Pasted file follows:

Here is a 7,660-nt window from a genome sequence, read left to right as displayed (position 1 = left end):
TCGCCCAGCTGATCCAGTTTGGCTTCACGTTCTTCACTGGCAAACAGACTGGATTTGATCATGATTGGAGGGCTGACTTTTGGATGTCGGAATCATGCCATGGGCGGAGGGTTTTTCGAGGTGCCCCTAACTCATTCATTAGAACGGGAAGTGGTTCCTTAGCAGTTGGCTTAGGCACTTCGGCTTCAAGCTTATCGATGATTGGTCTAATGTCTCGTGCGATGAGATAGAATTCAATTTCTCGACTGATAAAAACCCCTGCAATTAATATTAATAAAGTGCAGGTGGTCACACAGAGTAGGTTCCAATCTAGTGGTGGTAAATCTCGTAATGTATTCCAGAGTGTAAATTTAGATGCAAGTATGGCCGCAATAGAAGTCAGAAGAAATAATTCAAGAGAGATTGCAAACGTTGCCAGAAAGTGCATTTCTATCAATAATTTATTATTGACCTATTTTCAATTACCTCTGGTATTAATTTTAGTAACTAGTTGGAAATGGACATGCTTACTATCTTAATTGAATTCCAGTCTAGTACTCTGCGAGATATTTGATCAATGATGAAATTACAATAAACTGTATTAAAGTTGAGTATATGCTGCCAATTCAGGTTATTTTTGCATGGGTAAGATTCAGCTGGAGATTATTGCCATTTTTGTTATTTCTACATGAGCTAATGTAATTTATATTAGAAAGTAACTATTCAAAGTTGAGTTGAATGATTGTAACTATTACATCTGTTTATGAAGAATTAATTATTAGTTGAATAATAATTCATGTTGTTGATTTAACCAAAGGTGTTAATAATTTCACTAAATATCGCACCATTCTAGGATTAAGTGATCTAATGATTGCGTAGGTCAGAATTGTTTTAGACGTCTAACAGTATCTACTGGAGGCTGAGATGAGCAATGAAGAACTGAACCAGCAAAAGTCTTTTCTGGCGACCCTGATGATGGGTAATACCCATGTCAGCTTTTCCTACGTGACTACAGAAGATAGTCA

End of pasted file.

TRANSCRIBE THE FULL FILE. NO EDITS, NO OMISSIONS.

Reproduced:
Here is a 7,660-nt window from a genome sequence, read left to right as displayed (position 1 = left end):
TCGCCCAGCTGATCCAGTTTGGCTTCACGTTCTTCACTGGCAAACAGACTGGATTTGATCATGATTGGAGGGCTGACTTTTGGATGTCGGAATCATGCCATGGGCGGAGGGTTTTTCGAGGTGCCCCTAACTCATTCATTAGAACGGGAAGTGGTTCCTTAGCAGTTGGCTTAGGCACTTCGGCTTCAAGCTTATCGATGATTGGTCTAATGTCTCGTGCGATGAGATAGAATTCAATTTCTCGACTGATAAAAACCCCTGCAATTAATATTAATAAAGTGCAGGTGGTCACACAGAGTAGGTTCCAATCTAGTGGTGGTAAATCTCGTAATGTATTCCAGAGTGTAAATTTAGATGCAAGTATGGCCGCAATAGAAGTCAGAAGAAATAATTCAAGAGAGATTGCAAACGTTGCCAGAAAGTGCATTTCTATCAATAATTTATTATTGACCTATTTTCAATTACCTCTGGTATTAATTTTAGTAACTAGTTGGAAATGGACATGCTTACTATCTTAATTGAATTCCAGTCTAGTACTCTGCGAGATATTTGATCAATGATGAAATTACAATAAACTGTATTAAAGTTGAGTATATGCTGCCAATTCAGGTTATTTTTGCATGGGTAAGATTCAGCTGGAGATTATTGCCATTTTTGTTATTTCTACATGAGCTAATGTAATTTATATTAGAAAGTAACTATTCAAAGTTGAGTTGAATGATTGTAACTATTACATCTGTTTATGAAGAATTAATTATTAGTTGAATAATAATTCATGTTGTTGATTTAACCAAAGGTGTTAATAATTTCACTAAATATCGCACCATTCTAGGATTAAGTGATCTAATGATTGCGTAGGTCAGAATTGTTTTAGACGTCTAACAGTATCTACTGGAGGCTGAGATGAGCAATGAAGAACTGAACCAGCAAAAGTCTTTTCTGGCGACCCTGATGATGGGTAATACCCATGTCAGCTTTTCCTACGTGACTACAGAAGATAGTCA